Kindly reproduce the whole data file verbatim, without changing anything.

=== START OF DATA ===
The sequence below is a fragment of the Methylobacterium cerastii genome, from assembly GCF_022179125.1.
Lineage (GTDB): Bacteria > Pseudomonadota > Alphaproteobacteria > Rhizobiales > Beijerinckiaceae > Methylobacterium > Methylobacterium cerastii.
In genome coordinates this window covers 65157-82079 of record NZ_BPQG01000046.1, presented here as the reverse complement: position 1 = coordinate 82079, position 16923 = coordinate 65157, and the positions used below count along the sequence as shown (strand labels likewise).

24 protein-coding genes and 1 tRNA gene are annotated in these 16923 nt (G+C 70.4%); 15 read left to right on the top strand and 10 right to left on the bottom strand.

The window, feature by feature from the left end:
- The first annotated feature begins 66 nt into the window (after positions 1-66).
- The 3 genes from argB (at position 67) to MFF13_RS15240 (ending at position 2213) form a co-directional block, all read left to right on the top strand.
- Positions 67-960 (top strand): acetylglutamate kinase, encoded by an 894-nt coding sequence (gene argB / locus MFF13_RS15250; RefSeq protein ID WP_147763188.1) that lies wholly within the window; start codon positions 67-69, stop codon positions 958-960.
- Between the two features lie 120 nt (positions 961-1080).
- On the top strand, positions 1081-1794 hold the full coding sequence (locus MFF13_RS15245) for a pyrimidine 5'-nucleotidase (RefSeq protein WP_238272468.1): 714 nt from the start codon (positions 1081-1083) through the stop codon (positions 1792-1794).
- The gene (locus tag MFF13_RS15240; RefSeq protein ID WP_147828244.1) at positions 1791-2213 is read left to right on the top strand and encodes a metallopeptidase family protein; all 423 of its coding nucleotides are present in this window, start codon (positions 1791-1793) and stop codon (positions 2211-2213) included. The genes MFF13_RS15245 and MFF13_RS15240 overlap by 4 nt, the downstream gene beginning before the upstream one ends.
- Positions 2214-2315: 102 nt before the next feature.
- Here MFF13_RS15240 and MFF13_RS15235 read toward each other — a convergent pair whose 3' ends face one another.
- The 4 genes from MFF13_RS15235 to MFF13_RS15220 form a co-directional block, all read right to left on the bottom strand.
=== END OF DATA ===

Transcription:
The sequence below is a fragment of the Methylobacterium cerastii genome, from assembly GCF_022179125.1.
Lineage (GTDB): Bacteria > Pseudomonadota > Alphaproteobacteria > Rhizobiales > Beijerinckiaceae > Methylobacterium > Methylobacterium cerastii.
In genome coordinates this window covers 65157-82079 of record NZ_BPQG01000046.1, presented here as the reverse complement: position 1 = coordinate 82079, position 16923 = coordinate 65157, and the positions used below count along the sequence as shown (strand labels likewise).

24 protein-coding genes and 1 tRNA gene are annotated in these 16923 nt (G+C 70.4%); 15 read left to right on the top strand and 10 right to left on the bottom strand.

The window, feature by feature from the left end:
- The first annotated feature begins 66 nt into the window (after positions 1-66).
- The 3 genes from argB (at position 67) to MFF13_RS15240 (ending at position 2213) form a co-directional block, all read left to right on the top strand.
- Positions 67-960 (top strand): acetylglutamate kinase, encoded by an 894-nt coding sequence (gene argB / locus MFF13_RS15250; RefSeq protein ID WP_147763188.1) that lies wholly within the window; start codon positions 67-69, stop codon positions 958-960.
- Between the two features lie 120 nt (positions 961-1080).
- On the top strand, positions 1081-1794 hold the full coding sequence (locus MFF13_RS15245) for a pyrimidine 5'-nucleotidase (RefSeq protein WP_238272468.1): 714 nt from the start codon (positions 1081-1083) through the stop codon (positions 1792-1794).
- The gene (locus tag MFF13_RS15240; RefSeq protein ID WP_147828244.1) at positions 1791-2213 is read left to right on the top strand and encodes a metallopeptidase family protein; all 423 of its coding nucleotides are present in this window, start codon (positions 1791-1793) and stop codon (positions 2211-2213) included. The genes MFF13_RS15245 and MFF13_RS15240 overlap by 4 nt, the downstream gene beginning before the upstream one ends.
- Positions 2214-2315: 102 nt before the next feature.
- Here MFF13_RS15240 and MFF13_RS15235 read toward each other — a convergent pair whose 3' ends face one another.
- The 4 genes from MFF13_RS15235 to MFF13_RS15220 form a co-directional block, all read right to left on the bottom strand.